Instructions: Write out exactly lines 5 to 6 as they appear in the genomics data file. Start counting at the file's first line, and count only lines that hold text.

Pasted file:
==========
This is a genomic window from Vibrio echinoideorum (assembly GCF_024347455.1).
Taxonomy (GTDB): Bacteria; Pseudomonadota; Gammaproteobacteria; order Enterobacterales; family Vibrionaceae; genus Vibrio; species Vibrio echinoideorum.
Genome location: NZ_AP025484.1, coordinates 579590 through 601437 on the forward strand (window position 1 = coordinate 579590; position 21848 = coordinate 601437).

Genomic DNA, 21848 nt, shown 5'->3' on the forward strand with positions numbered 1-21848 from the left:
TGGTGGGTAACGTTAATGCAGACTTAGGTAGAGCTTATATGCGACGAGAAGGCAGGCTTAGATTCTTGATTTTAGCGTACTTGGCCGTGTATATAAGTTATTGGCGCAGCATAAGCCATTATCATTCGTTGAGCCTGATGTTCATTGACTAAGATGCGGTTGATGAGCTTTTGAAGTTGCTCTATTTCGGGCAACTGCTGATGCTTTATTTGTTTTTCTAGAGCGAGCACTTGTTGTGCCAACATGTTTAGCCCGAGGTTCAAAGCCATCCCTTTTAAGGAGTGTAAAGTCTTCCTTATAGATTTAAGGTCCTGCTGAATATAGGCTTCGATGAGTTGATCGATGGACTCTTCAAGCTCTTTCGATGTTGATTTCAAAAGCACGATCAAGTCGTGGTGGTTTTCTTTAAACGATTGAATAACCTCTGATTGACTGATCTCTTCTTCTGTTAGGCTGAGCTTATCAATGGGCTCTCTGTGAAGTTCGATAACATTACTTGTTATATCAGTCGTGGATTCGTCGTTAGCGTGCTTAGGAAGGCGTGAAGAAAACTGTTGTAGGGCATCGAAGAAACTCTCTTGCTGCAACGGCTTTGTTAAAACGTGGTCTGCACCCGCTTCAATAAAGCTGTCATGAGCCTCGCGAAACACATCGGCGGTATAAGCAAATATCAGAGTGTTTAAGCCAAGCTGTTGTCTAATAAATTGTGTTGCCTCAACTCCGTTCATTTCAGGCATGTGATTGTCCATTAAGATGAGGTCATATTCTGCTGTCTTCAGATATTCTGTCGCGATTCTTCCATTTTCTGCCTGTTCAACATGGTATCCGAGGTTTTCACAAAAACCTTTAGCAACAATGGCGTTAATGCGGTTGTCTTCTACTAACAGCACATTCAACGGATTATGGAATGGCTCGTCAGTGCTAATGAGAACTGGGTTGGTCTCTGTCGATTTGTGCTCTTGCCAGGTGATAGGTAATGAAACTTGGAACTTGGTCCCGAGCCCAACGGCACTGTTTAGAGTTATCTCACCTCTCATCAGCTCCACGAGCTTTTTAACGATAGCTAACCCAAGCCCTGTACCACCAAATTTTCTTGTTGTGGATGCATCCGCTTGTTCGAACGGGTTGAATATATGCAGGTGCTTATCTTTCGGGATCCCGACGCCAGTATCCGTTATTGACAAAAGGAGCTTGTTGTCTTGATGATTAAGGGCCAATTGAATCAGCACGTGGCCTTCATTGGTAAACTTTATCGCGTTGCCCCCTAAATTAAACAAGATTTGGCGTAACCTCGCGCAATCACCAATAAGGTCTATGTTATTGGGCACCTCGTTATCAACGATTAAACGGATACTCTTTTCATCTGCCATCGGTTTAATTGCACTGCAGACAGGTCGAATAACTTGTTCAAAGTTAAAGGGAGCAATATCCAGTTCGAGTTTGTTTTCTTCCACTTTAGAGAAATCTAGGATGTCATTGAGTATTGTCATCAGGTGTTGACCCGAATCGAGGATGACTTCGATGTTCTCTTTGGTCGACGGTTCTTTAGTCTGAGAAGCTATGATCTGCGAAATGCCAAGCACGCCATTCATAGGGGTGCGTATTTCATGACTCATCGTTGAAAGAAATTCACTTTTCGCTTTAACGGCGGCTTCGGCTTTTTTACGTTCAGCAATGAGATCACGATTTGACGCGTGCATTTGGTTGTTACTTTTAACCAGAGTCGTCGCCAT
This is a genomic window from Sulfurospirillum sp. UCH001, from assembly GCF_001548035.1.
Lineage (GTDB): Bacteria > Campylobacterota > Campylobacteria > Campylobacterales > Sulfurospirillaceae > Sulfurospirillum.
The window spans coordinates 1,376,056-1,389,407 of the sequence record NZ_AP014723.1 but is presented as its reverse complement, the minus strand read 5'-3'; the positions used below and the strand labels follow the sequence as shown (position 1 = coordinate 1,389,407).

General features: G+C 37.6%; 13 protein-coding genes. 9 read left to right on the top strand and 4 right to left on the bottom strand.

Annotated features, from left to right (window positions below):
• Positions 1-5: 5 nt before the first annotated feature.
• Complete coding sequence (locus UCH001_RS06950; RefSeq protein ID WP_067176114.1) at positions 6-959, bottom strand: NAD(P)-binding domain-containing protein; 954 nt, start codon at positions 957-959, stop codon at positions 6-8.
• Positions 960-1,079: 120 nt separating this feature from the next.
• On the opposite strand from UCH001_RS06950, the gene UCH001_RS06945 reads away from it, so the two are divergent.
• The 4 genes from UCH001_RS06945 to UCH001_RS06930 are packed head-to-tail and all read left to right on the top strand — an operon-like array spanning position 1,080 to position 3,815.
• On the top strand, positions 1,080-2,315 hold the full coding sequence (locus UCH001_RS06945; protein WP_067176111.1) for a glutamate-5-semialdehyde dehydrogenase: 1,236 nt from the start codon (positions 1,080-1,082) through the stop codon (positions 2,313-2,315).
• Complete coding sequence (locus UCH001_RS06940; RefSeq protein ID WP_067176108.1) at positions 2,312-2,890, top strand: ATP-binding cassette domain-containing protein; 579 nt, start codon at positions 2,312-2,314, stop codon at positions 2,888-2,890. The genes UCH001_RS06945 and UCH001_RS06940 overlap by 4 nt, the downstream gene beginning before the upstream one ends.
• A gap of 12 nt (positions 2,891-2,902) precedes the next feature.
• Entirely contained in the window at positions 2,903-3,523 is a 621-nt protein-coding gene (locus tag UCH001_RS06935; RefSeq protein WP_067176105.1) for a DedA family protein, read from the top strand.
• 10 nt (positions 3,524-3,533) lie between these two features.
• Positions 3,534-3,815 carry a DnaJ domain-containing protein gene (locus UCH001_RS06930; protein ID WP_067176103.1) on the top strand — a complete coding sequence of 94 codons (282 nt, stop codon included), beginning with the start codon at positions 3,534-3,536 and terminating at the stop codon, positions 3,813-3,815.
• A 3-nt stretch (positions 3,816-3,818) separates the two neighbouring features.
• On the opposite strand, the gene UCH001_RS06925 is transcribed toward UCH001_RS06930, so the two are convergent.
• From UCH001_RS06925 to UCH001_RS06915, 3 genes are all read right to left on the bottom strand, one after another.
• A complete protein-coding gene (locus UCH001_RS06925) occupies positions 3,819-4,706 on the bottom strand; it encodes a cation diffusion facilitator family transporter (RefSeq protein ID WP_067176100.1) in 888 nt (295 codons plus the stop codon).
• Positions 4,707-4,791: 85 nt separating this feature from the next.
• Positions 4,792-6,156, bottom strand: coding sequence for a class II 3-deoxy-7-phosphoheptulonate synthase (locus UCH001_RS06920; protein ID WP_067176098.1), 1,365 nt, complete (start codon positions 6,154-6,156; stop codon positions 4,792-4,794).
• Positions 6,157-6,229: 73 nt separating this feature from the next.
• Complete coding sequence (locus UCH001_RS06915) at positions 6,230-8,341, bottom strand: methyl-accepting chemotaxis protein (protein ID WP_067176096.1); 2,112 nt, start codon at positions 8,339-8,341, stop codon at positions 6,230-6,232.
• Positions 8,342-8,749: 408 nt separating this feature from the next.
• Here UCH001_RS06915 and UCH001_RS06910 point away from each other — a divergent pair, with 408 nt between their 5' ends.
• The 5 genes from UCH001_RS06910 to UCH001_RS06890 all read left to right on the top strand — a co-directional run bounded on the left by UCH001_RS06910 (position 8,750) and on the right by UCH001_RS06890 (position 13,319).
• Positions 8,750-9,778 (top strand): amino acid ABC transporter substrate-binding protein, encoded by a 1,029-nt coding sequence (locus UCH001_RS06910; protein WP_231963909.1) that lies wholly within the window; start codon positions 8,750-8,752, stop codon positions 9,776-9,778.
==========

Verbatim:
TGGTGGGTAACGTTAATGCAGACTTAGGTAGAGCTTATATGCGACGAGAAGGCAGGCTTAGATTCTTGATTTTAGCGTACTTGGCCGTGTATATAAGTTATTGGCGCAGCATAAGCCATTATCATTCGTTGAGCCTGATGTTCATTGACTAAGATGCGGTTGATGAGCTTTTGAAGTTGCTCTATTTCGGGCAACTGCTGATGCTTTATTTGTTTTTCTAGAGCGAGCACTTGTTGTGCCAACATGTTTAGCCCGAGGTTCAAAGCCATCCCTTTTAAGGAGTGTAAAGTCTTCCTTATAGATTTAAGGTCCTGCTGAATATAGGCTTCGATGAGTTGATCGATGGACTCTTCAAGCTCTTTCGATGTTGATTTCAAAAGCACGATCAAGTCGTGGTGGTTTTCTTTAAACGATTGAATAACCTCTGATTGACTGATCTCTTCTTCTGTTAGGCTGAGCTTATCAATGGGCTCTCTGTGAAGTTCGATAACATTACTTGTTATATCAGTCGTGGATTCGTCGTTAGCGTGCTTAGGAAGGCGTGAAGAAAACTGTTGTAGGGCATCGAAGAAACTCTCTTGCTGCAACGGCTTTGTTAAAACGTGGTCTGCACCCGCTTCAATAAAGCTGTCATGAGCCTCGCGAAACACATCGGCGGTATAAGCAAATATCAGAGTGTTTAAGCCAAGCTGTTGTCTAATAAATTGTGTTGCCTCAACTCCGTTCATTTCAGGCATGTGATTGTCCATTAAGATGAGGTCATATTCTGCTGTCTTCAGATATTCTGTCGCGATTCTTCCATTTTCTGCCTGTTCAACATGGTATCCGAGGTTTTCACAAAAACCTTTAGCAACAATGGCGTTAATGCGGTTGTCTTCTACTAACAGCACATTCAACGGATTATGGAATGGCTCGTCAGTGCTAATGAGAACTGGGTTGGTCTCTGTCGATTTGTGCTCTTGCCAGGTGATAGGTAATGAAACTTGGAACTTGGTCCCGAGCCCAACGGCACTGTTTAGAGTTATCTCACCTCTCATCAGCTCCACGAGCTTTTTAACGATAGCTAACCCAAGCCCTGTACCACCAAATTTTCTTGTTGTGGATGCATCCGCTTGTTCGAACGGGTTGAATATATGCAGGTGCTTATCTTTCGGGATCCCGACGCCAGTATCCGTTATTGACAAAAGGAGCTTGTTGTCTTGATGATTAAGGGCCAATTGAATCAGCACGTGGCCTTCATTGGTAAACTTTATCGCGTTGCCCCCTAAATTAAACAAGATTTGGCGTAACCTCGCGCAATCACCAATAAGGTCTATGTTATTGGGCACCTCGTTATCAACGATTAAACGGATACTCTTTTCATCTGCCATCGGTTTAATTGCACTGCAGACAGGTCGAATAACTTGTTCAAAGTTAAAGGGAGCAATATCCAGTTCGAGTTTGTTTTCTTCCACTTTAGAGAAATCTAGGATGTCATTGAGTATTGTCATCAGGTGTTGACCCGAATCGAGGATGACTTCGATGTTCTCTTTGGTCGACGGTTCTTTAGTCTGAGAAGCTATGATCTGCGAAATGCCAAGCACGCCATTCATAGGGGTGCGTATTTCATGACTCATCGTTGAAAGAAATTCACTTTTCGCTTTAACGGCGGCTTCGGCTTTTTTACGTTCAGCAATGAGATCACGATTTGACGCGTGCATTTGGTTGTTACTTTTAACCAGAGTCGTCGCCAT
This is a genomic window from Sulfurospirillum sp. UCH001, from assembly GCF_001548035.1.